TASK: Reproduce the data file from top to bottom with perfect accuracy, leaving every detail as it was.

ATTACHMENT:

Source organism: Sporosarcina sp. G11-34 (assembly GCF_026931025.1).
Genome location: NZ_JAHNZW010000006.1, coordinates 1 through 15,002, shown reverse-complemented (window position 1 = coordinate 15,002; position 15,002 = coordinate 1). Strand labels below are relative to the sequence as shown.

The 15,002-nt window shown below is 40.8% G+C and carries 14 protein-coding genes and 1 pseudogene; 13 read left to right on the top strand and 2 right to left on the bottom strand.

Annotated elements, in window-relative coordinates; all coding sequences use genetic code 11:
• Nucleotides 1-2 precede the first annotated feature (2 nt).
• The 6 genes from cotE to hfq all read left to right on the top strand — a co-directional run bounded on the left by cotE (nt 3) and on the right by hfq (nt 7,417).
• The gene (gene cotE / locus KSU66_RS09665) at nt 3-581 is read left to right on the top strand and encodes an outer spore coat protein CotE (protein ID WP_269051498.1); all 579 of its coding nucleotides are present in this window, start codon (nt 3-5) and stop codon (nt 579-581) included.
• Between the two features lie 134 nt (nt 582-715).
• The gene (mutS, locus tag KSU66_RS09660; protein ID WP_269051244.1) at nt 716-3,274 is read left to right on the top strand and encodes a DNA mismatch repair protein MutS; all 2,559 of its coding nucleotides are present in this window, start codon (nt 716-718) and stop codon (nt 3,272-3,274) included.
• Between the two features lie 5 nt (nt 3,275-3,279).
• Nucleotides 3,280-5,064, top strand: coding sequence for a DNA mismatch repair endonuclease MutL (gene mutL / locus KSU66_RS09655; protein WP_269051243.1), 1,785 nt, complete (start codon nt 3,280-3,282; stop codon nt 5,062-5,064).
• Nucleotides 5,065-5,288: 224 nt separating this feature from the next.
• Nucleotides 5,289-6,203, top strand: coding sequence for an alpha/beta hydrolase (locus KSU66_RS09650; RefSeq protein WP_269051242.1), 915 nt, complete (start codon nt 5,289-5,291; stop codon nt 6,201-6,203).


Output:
Source organism: Sporosarcina sp. G11-34 (assembly GCF_026931025.1).
Genome location: NZ_JAHNZW010000006.1, coordinates 1 through 15,002, shown reverse-complemented (window position 1 = coordinate 15,002; position 15,002 = coordinate 1). Strand labels below are relative to the sequence as shown.

The 15,002-nt window shown below is 40.8% G+C and carries 14 protein-coding genes and 1 pseudogene; 13 read left to right on the top strand and 2 right to left on the bottom strand.

Annotated elements, in window-relative coordinates; all coding sequences use genetic code 11:
• Nucleotides 1-2 precede the first annotated feature (2 nt).
• The 6 genes from cotE to hfq all read left to right on the top strand — a co-directional run bounded on the left by cotE (nt 3) and on the right by hfq (nt 7,417).
• The gene (gene cotE / locus KSU66_RS09665) at nt 3-581 is read left to right on the top strand and encodes an outer spore coat protein CotE (protein ID WP_269051498.1); all 579 of its coding nucleotides are present in this window, start codon (nt 3-5) and stop codon (nt 579-581) included.
• Between the two features lie 134 nt (nt 582-715).
• The gene (mutS, locus tag KSU66_RS09660; protein ID WP_269051244.1) at nt 716-3,274 is read left to right on the top strand and encodes a DNA mismatch repair protein MutS; all 2,559 of its coding nucleotides are present in this window, start codon (nt 716-718) and stop codon (nt 3,272-3,274) included.
• Between the two features lie 5 nt (nt 3,275-3,279).
• Nucleotides 3,280-5,064, top strand: coding sequence for a DNA mismatch repair endonuclease MutL (gene mutL / locus KSU66_RS09655; protein WP_269051243.1), 1,785 nt, complete (start codon nt 3,280-3,282; stop codon nt 5,062-5,064).
• Nucleotides 5,065-5,288: 224 nt separating this feature from the next.
• Nucleotides 5,289-6,203, top strand: coding sequence for an alpha/beta hydrolase (locus KSU66_RS09650; RefSeq protein WP_269051242.1), 915 nt, complete (start codon nt 5,289-5,291; stop codon nt 6,201-6,203).